April 2015 featured a performance at the Alberta Rose Theater of Third Angle New Music with renowned author and critic Alex Ross. Works of Cage, John Luther Adams, Henry Cowell, Steve Reich, and Lou Harrison. Alex Ross has long been a hero of mine, and it was fantastic to share the stage with him.

James MacMillan

2016 had a lot going for it, but tops of that year for me was the US premiere of James MacMillan’s European Requiem at the Oregon Bach Festival, as well as a chamber orchestra concert under his direction that same week. The Requiem is and was a stunning masterpiece, and one that should be programmed in Oregon again soon. Hint, hint…

Cycle One class at the GLFCAM.

2017 brought the emergence of the Gabriela Lena Frank Creative Academy of Music, and Third Angle and soprano Tony Arnold were the first artists to be invited to work with her slate of young composers. Musically, it was incredibly challenging and rewarding, but emotionally it was earth-shaking. What a joy it was to be involved with this project!

Colin Currie

2018 came with a collaboration with the Oregon Symphony Artist-in-Residence for that time period, percussionist Colin Currie. A string quartet of OSO musicians joined him for a mini tour to the University of Oregon and Oregon State University to play two works with him by Martland and Daugherty, as well as the String Quartet No. 2 by Quincy Porter.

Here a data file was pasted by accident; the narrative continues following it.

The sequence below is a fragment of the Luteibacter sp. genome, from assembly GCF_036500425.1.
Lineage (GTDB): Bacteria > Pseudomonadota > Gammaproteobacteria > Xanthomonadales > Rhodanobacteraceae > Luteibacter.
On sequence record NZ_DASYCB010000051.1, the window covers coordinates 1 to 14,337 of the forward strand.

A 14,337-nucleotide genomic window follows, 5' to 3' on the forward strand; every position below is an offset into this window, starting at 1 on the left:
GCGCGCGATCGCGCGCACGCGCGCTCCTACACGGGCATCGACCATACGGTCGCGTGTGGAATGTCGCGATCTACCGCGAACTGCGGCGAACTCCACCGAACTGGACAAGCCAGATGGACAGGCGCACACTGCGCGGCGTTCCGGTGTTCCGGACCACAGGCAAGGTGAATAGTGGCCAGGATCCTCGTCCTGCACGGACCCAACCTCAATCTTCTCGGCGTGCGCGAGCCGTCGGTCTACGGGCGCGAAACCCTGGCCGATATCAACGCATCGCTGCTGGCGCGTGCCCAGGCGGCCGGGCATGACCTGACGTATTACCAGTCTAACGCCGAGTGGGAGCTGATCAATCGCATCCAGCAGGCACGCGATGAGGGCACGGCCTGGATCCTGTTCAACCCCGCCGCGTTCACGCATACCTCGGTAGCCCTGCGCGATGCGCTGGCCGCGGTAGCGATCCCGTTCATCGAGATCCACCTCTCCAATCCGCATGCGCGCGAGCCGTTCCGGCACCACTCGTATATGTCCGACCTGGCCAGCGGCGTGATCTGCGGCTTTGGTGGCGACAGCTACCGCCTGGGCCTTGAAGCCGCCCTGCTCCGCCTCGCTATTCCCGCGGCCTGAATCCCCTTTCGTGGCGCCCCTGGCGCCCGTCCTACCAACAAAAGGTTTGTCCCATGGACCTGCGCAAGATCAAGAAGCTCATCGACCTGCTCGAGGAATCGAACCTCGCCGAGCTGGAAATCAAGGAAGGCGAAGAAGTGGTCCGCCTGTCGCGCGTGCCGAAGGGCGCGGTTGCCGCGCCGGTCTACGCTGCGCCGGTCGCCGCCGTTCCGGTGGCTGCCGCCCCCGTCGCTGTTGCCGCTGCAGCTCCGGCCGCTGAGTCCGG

Post Crumb mayhem with the Pyxis Quartet.

And, finally, 2019. There was so much to love about the projects I did in this year, but for me my first traversal of Crumb’s monumental and phantasmagorical Black Angels with the Pyxis Quartet (for the local micro-festival Makrokosmos) has to win the prize. I can’t wait to sink my teeth into it again!

Well, let’s see what the next ten years bring! Avanti!

on goodness

The past two evenings I performed on a Third Angle New Music studio series concert called “A Family Affair”. It was a concert centered around one of my colleagues in the ensemble (and in the Oregon Symphony), cellist Marilyn De Oliveira. Marilyn is quite a remarkable human being. She is one of the few people I know who is almost relentlessly positive in her outlook, regardless of what is happening both inside her life and in the outside world. She describes herself – somewhat ruefully – as a pollyanna. She is also, perhaps because of this worldview, a tremendous advocate for music to everyone. She, as she put it at a Q&A session last night, was brought up with the view that music has an incredible capacity to bring joy to every single person who encounters it. She is, quite honestly, a musical evangelical. And she’s one of those advocates who doesn’t tell you why music is good for you, she just, by her way of being and inhabiting the music, makes you also want to hear more, do more, maybe even learn more about music.